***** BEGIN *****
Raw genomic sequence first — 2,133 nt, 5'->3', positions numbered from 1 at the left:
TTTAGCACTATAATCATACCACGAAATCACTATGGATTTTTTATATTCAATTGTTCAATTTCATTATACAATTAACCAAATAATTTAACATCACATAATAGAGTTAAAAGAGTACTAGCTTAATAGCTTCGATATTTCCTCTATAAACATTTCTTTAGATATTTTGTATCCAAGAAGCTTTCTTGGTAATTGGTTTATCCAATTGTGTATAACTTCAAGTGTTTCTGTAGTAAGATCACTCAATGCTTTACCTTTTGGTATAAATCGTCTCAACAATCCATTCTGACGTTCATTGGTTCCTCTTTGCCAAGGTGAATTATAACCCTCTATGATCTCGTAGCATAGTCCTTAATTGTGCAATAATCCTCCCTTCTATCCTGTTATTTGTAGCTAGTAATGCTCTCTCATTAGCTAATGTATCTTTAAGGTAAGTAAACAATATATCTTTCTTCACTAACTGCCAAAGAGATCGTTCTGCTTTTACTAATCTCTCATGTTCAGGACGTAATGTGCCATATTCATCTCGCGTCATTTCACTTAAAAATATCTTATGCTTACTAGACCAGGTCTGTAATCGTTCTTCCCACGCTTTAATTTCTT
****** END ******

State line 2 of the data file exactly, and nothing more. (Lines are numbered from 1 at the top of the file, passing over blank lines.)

TTTAGCACTATAATCATACCACGAAATCACTATGGATTTTTTATATTCAATTGTTCAATTTCATTATACAATTAACCAAATAATTTAACATCACATAATAGAGTTAAAAGAGTACTAGCTTAATAGCTTCGATATTTCCTCTATAAACATTTCTTTAGATATTTTGTATCCAAGAAGCTTTCTTGGTAATTGGTTTATCCAATTGTGTATAACTTCAAGTGTTTCTGTAGTAAGATCACTCAATGCTTTACCTTTTGGTATAAATCGTCTCAACAATCCATTCTGACGTTCATTGGTTCCTCTTTGCCAAGGTGAATTATAACCCTCTATGATCTCGTAGCATAGTCCTTAATTGTGCAATAATCCTCCCTTCTATCCTGTTATTTGTAGCTAGTAATGCTCTCTCATTAGCTAATGTATCTTTAAGGTAAGTAAACAATATATCTTTCTTCACTAACTGCCAAAGAGATCGTTCTGCTTTTACTAATCTCTCATGTTCAGGACGTAATGTGCCATATTCATCTCGCGTCATTTCACTTAAAAATATCTTATGCTTACTAGACCAGGTCTGTAATCGTTCTTCCCACGCTTTAATTTCTT